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Advice needed on 60 year old windows

Posted by sjharris53 (My Page) on
Fri, Oct 1, 10 at 16:52

Our ranch house was built in the early 1950s, and has its original double hung, divided light windows, most 6/6, with a few 8/8. We added storm windows in the 1980s when we bought the house. Cleaning them is a major production; the windows look great for a few months but then are less than clean for the remainder of the year until I haul out the ladders and do it all again. I am so tempted to replace the windows for two reasons - the ease of cleaning with tilt in sashes, and taking advantage of the tax credit.

However, I really dislike the look of the fake muntins that are inside the glass, and would go with just a solid pane of glass in each of the sashes. Would that be a mistake, to sacrifice authenticity for ease of cleaning?? Would the look of the replacement windows compliment or detract from our ranch house? Are storm windows made better these days? Perhaps I should just replace those, but then I still have the same cleaning issues. I know that when I look out through my (now dirty) dining room windows, I really like the way some of the individual panes are rippled.

Anyone been there?


Follow-Up Postings:

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RE: Advice needed on 60 year old windows

You can get simulated divided lite (SDL) grilles instead. These have the grills on inside and out, and a spacer bar inside the glass to add to the depth. Nothing matches the original, real window for divided lite, but I think these look very good. We decided to go this route for our house (a 1928 cape cod where the original windows could not be recovered). Also, for more money, companies like Marvin (I believe) offer real divided lite, double pane windows...


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RE: Advice needed on 60 year old windows

Grids between glass - cheapest, most efficient (theoretically), easiest to clean, least authentic looking from inside 10'

Simulated Divided Lite - more costly, harder to clean, more authentic looking.

True Divided Lite - much....much...much more costly, far and away the least efficiency, harder to clean, totally authentic


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RE: Advice needed on 60 year old windows

I've decided I'm okay with no grids, since these windows are on the back side of the house and do overlook a lovely view... but now my concern is the best kind of replacement windows.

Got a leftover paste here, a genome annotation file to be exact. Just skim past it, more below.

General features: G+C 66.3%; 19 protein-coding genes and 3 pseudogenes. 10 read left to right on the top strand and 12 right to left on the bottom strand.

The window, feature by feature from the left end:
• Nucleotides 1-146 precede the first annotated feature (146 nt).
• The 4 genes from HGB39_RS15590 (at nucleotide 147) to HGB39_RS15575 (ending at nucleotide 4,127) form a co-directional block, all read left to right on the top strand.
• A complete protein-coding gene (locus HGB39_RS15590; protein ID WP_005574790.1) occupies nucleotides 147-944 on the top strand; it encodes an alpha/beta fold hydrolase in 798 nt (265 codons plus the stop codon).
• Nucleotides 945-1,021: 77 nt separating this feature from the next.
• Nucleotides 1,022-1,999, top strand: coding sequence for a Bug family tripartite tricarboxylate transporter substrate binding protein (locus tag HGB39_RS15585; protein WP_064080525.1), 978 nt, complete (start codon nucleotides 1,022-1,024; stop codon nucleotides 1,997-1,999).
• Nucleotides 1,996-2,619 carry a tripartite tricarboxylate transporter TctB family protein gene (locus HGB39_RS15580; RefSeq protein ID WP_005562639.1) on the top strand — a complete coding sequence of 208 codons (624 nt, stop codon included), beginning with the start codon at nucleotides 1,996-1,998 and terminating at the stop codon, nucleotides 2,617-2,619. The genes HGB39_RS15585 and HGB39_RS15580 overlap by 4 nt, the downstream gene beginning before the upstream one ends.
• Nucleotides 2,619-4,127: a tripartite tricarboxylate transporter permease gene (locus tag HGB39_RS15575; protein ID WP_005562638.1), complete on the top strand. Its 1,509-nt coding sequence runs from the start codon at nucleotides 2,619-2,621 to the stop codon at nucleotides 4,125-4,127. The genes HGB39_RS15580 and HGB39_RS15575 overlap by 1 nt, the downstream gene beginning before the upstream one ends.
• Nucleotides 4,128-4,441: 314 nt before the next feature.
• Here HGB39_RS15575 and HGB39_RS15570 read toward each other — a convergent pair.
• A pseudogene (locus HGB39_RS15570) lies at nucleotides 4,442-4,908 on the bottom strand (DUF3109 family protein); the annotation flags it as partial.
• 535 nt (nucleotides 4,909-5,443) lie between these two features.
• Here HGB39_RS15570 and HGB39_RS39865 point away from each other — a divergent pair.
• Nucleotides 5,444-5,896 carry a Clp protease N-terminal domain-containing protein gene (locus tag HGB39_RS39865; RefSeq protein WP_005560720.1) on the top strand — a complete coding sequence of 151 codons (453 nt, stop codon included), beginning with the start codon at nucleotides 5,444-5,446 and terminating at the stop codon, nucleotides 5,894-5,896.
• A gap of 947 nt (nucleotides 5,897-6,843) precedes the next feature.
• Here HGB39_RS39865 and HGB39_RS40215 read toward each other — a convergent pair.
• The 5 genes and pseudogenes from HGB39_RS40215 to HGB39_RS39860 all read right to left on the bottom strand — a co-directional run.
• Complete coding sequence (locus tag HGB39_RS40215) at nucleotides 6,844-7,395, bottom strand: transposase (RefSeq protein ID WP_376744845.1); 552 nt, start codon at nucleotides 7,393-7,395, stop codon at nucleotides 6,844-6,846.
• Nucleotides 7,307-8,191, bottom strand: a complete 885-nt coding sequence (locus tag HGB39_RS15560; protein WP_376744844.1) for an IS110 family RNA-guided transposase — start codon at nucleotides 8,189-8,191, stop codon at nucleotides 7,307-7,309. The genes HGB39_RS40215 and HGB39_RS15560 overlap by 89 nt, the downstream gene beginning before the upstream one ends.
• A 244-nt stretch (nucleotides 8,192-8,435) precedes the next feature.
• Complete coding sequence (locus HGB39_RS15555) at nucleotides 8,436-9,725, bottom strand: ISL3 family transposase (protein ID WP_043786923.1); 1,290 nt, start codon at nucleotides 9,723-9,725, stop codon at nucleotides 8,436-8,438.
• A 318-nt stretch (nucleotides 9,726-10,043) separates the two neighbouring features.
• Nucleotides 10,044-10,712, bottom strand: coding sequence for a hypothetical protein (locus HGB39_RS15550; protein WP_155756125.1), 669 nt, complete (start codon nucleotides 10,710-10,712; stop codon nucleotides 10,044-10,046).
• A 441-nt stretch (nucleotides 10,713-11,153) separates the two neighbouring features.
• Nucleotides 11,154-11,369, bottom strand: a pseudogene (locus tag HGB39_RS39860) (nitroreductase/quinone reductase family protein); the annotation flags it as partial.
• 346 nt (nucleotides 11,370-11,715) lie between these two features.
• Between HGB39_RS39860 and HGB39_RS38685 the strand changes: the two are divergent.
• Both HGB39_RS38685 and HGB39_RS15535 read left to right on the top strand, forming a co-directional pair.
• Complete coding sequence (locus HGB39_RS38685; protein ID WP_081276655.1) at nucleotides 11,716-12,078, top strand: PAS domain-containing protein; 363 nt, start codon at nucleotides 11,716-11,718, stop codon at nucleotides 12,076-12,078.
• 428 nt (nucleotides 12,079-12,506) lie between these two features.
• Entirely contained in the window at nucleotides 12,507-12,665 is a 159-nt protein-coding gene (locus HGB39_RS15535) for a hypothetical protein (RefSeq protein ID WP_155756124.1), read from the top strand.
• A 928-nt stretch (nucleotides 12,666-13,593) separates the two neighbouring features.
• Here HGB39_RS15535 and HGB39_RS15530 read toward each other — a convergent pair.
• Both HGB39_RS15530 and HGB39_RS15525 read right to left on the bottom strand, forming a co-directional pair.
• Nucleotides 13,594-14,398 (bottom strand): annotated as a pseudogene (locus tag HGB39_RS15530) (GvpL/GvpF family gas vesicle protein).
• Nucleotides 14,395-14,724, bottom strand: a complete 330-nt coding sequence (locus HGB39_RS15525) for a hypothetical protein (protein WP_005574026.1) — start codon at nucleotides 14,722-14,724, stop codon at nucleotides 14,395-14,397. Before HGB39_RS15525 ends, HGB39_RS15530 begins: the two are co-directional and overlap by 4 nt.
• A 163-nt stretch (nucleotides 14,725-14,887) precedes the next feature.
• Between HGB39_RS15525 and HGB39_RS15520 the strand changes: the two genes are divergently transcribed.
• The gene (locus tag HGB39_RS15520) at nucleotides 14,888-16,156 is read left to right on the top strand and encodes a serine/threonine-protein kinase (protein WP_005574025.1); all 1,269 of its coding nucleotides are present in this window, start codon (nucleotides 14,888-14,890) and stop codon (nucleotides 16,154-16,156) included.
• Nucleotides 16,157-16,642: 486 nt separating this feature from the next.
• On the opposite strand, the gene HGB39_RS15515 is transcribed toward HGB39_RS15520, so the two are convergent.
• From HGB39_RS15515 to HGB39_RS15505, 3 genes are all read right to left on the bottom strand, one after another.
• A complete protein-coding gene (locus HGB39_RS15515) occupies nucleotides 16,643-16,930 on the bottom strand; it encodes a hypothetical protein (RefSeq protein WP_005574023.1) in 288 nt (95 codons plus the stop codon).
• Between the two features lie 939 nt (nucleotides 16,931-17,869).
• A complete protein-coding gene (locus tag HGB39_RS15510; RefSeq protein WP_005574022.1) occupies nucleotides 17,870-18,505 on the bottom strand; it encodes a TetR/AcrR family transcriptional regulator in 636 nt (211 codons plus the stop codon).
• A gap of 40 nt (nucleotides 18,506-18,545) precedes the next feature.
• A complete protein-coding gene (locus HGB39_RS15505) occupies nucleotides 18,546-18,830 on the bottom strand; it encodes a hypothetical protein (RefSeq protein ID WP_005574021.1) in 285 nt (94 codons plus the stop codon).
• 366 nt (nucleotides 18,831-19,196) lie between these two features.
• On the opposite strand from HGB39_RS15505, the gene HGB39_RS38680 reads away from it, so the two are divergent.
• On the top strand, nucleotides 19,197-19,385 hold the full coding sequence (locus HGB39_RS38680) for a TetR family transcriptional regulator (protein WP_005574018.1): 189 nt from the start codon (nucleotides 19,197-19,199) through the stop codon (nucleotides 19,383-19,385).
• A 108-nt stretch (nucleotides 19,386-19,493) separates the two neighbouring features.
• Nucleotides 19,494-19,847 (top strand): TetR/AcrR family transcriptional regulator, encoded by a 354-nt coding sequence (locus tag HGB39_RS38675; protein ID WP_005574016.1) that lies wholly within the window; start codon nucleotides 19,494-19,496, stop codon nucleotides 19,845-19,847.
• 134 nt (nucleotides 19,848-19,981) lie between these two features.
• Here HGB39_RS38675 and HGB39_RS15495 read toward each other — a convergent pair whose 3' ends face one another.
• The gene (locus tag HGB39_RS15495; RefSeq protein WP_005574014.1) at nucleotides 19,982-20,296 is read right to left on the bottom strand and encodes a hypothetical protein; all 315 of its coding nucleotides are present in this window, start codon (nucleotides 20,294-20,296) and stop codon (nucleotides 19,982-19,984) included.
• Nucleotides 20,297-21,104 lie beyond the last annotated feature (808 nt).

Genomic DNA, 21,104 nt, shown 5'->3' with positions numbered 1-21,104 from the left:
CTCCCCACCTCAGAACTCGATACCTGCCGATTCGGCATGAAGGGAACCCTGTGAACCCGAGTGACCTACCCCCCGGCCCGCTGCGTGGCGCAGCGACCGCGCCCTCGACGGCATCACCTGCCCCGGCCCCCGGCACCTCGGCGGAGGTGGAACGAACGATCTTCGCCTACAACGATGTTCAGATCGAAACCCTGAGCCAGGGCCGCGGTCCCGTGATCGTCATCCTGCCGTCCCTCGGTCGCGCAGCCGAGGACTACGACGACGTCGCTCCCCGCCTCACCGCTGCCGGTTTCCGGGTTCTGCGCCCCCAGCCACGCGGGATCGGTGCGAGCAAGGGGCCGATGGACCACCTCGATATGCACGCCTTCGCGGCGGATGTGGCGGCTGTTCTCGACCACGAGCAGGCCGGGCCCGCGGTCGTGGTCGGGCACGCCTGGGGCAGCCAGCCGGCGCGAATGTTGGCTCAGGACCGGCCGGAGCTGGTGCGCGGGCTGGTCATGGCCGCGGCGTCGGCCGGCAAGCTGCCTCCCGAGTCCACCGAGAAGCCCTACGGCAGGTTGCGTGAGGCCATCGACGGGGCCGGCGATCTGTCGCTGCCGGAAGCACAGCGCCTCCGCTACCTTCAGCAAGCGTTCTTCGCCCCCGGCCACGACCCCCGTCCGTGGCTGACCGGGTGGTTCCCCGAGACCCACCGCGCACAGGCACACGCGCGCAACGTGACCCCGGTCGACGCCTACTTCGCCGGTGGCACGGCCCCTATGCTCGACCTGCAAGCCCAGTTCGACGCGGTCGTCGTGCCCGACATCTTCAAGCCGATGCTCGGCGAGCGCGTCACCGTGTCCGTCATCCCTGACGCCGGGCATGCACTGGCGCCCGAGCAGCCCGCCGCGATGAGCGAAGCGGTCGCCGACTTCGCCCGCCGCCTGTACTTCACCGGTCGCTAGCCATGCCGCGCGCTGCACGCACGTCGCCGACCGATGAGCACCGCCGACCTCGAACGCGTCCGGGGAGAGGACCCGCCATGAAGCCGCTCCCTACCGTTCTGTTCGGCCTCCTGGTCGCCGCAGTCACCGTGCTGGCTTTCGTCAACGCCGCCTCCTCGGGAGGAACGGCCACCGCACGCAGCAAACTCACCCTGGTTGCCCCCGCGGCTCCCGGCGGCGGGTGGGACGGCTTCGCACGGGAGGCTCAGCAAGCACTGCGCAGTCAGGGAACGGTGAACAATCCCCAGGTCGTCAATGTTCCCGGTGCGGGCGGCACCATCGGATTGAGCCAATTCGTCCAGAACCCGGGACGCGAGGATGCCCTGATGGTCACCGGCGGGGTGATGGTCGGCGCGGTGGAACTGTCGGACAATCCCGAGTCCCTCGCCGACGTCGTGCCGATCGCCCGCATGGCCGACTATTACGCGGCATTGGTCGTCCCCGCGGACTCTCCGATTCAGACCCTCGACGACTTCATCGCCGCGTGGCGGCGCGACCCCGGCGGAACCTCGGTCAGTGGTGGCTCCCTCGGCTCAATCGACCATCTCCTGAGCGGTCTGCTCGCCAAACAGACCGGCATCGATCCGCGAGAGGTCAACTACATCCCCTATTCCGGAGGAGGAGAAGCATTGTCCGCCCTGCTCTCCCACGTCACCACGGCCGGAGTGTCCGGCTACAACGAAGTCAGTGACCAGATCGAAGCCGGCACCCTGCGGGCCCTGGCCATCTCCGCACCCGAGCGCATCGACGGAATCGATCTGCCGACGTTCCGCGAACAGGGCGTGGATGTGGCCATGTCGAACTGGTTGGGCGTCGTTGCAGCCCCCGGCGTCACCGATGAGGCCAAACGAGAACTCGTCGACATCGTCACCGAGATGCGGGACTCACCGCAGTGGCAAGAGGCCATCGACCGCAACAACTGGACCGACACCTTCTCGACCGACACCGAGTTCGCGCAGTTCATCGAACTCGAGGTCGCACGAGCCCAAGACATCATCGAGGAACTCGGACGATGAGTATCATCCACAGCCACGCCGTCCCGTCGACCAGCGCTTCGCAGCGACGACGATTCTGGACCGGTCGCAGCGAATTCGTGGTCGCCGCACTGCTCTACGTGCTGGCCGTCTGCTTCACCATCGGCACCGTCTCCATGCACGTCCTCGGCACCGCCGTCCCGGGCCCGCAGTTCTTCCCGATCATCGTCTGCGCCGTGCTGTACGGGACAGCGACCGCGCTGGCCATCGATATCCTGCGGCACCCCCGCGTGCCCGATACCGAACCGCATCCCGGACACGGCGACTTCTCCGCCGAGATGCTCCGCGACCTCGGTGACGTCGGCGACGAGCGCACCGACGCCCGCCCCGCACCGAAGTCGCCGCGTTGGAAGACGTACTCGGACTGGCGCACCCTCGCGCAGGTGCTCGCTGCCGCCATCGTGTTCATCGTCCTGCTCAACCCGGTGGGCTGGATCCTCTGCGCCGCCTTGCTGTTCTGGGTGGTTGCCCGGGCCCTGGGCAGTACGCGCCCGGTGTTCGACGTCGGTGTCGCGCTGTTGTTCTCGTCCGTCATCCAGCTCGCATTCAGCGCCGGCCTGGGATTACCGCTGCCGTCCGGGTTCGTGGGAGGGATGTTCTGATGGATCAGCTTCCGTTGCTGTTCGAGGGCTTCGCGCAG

We have had two estimates, both for vinyl replacement windows, but after reading (and reading) posts here, I am rethinking using vinyl windows. We will probably live in this house for another 25+ years, and it from what I've read, vinyl may not last that long. Perhaps even more important (to me, not so much DH) are the aesthetics of vinyl versus wood. But I am also a realist when it comes to budgets...

I am leaning toward Marvin clad wood windows, but have yet to go out and actually see any. Today is a teacher furlough day for me, so I plan to head out window shopping for windows! Any advice as to any windows I should consider is greatly appreciated!


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RE: Advice needed on 60 year old windows

There is nothing wrong with a quality high end e vinyl replacement window. Skydawggy or Windowsonwashington will be able to steer you to the better models. As far as ripout and replace Marvin is a fine choice


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RE: Advice needed on 60 year old windows

+1 on millworkman's comments.

Nothing at all wrong with a premium vinyl window as it will happily live as long as you need it to.

If window budget is flexible, you can't go wrong with Marvin Ultimates. Beautiful window but comes at a pretty price as well.


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RE: Advice needed on 60 year old windows

I had the same problem, six over six, difficult to clean, and an older home. The problem is that the old windows were in good shape, nice and heavy, but they all needed re-glazing and painting. With great reluctance we decided to look at replacement windows. I wanted something that looked similar to the old wood ones but didn't like the look of vinyl.

By chance we stopped by a Marvin dealer and happened upon their Infinity fiberglass windows. They were heavy, solid and were the closest in appearance to a wood window. We got the ones with the stiles sandwiched in between the panes of glass and I must say they look very nice.

We've had them for five years now and I'm quite pleased with them.

Since you are already considering Marvin, they're certainly worth a look. Also the company is quite reputable as well.


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RE: Advice needed on 60 year old windows

Ah Loomis, those Marvin Infinity windows sound like they would be perfect, but unfortunately, the price is somewhat prohibitive for right now. Maybe I just need to save a little longer, or just do a few at a time.